14 Apollo

Close up of Apollo from DC Comics

Another Wildstorm character that later found a home at DC Comics, Apollo was a member of Stormwatch before joining the Authority. A product of Henry Bendix’s bioengineering, Apollo has the power of flight, invulnerability, and more, and he is intended to be Wildstorm’s answer to Superman. Apollo is also best known as one of the first publicly out LGBTQ+ characters in comics. Along with his husband Midnighter, Apollo has been a true trailblazer in any universe he is in.

13 The Phantom Lady

Phantom Lady (DC Comics) - Jennifer Knight and Stormy Knight

Before arriving at DC Comics, the Phantom Lady had been published by Quality Comics, first appearing in 1941’s Police Comics #1. The Phantom Lady was a notable example of what is called “good girl art,” which describes a particular style of highly sexualized women in skimpy outfits. As with nearly all of Quality’s stable of characters, the Phantom Lady was retconned to be from Earth-X, an alternate world where the Nazis won World War II. The Phantom Lady was once a member of Uncle Sam’s Freedom Fighters team, and, while the character has not had many recent appearances, she is ripe for a comeback.

12 Black Adam

Black Adam sits on his throne in DC Comics.

For many years, DC Comics was engaged in a lawsuit with Fawcett Publications; DC believed that Fawcett’s Shazam/Captain Marvel character was too close in concept to Superman. The lawsuit bled Fawcett dry, and the publisher folded in the early 1950s. Ironically, DC would license Shazam in the early 1970s, publishing new adventures for the World’s Mightiest Mortal. Of all the Fawcett characters DC bought, no one benefited more than Black Adam. Black Adam had been a one-off villain during his Fawcett tenure, but when DC began creating new Shazam adventures, the company brought Black Adam back — and set him on the path to becoming the iconic anti-hero he is today.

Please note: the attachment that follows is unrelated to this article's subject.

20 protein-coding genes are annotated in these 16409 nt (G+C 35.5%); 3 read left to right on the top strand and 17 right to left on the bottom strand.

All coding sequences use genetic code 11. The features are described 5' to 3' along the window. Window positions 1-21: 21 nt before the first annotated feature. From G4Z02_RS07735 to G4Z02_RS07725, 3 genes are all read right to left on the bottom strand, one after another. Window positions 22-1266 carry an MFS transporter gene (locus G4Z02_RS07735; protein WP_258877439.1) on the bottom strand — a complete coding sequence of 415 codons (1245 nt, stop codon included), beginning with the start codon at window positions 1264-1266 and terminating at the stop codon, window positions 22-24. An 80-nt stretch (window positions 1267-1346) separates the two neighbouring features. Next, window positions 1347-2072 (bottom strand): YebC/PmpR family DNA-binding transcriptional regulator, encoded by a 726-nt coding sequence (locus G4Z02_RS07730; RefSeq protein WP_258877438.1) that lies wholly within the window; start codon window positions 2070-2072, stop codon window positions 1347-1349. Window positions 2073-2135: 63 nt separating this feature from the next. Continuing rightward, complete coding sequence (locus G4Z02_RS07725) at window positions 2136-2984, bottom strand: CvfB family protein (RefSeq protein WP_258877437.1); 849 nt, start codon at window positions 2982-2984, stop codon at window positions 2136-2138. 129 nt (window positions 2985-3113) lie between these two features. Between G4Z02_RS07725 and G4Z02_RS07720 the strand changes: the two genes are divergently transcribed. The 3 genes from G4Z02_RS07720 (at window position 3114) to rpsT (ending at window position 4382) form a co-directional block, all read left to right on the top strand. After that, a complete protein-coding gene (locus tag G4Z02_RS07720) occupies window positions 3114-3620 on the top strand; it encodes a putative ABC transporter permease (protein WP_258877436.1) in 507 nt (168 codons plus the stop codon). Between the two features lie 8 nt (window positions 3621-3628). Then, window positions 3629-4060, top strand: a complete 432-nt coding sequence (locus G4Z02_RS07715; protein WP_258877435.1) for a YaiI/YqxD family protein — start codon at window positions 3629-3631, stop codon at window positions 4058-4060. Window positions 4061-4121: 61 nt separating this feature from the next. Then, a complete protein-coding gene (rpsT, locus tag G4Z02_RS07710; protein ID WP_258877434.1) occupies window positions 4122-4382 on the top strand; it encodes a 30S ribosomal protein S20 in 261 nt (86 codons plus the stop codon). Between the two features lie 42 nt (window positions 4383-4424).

11 The Ray

Freedom Fighters The Ray DC Comics

Another Quality character who landed at DC, there have been several incarnations of the Ray over the years. The first, Happy Terrill, first appeared in 1940’s Smash Comics #14. Blessed with the ability to absorb and manipulate light and energy, the Ray was a member of the Freedom Fighters, alongside Black Condor and Phantom Lady. Perhaps the best known version of the Ray debuted in the early 1990s. Ray Terrill, the son of the Golden Age Ray, took up his father’s mantle, becoming a great hero in his own right. Once prominent in the 1990s, this incarnation of the Ray rarely makes appearances now.

10 Zealot

Zealot uses her sword in DC Comics.

Like her fellow WildC.A.T. teammate Grifter, Zealot began her life at Wildstorm. Created by Jim Lee and Brandon Choi, Zealot is a fierce fighter, who once functioned as a Wildstorm stand-in for Wonder Woman — right down to an alternate version of Themyscira. Currently appearing in the pages of WildC.A.T.S., Zealot is poised for a big break later this year when she joins a new incarnation of the venerable Birds of Prey, alongside Black Canary, Cassandra Cain, and Big Barda. Now an iconic character in her own right, she’s moved far beyond being a Wonder Woman pastiche.

9 Hawkman

Hawkman howls in fury in DC Comics.

DC would acquire another company, National Allied Publications, also early in the Golden Age of comics. National, which published Flash Comics, had a vast stable of heroes, some of whom, like Hawkman, were already members of the Justice Society of America. Today, Hawkman is one of DC’s most recognizable characters and has been a member of both the Justice Society and the Justice League. He even made the leap to live-action in last year’s Black Adam film.

8 Peacemaker

Peacemaker Cover DC Comics

Another DC character acquired from Charlton Comics, the Peacemaker was the template for Watchmen’s the Comedian. Peacemaker’s gimmick — he loves peace so much that he is willing to fight for it — has undergone revisions over the years, but the character’s militant nature remains the same. Peacemaker is also one of DC’s most unlikely success stories. After languishing in limbo for years, director James Gunn added the character to his rebooted The Suicide Squad. Played by John Cena, Peacemaker caught on with audiences and even stars in his own acclaimed series on Max while also serving as an antagonist at the center of DC’s Dawn of DC storytelling initiative.

7 The Question

The Question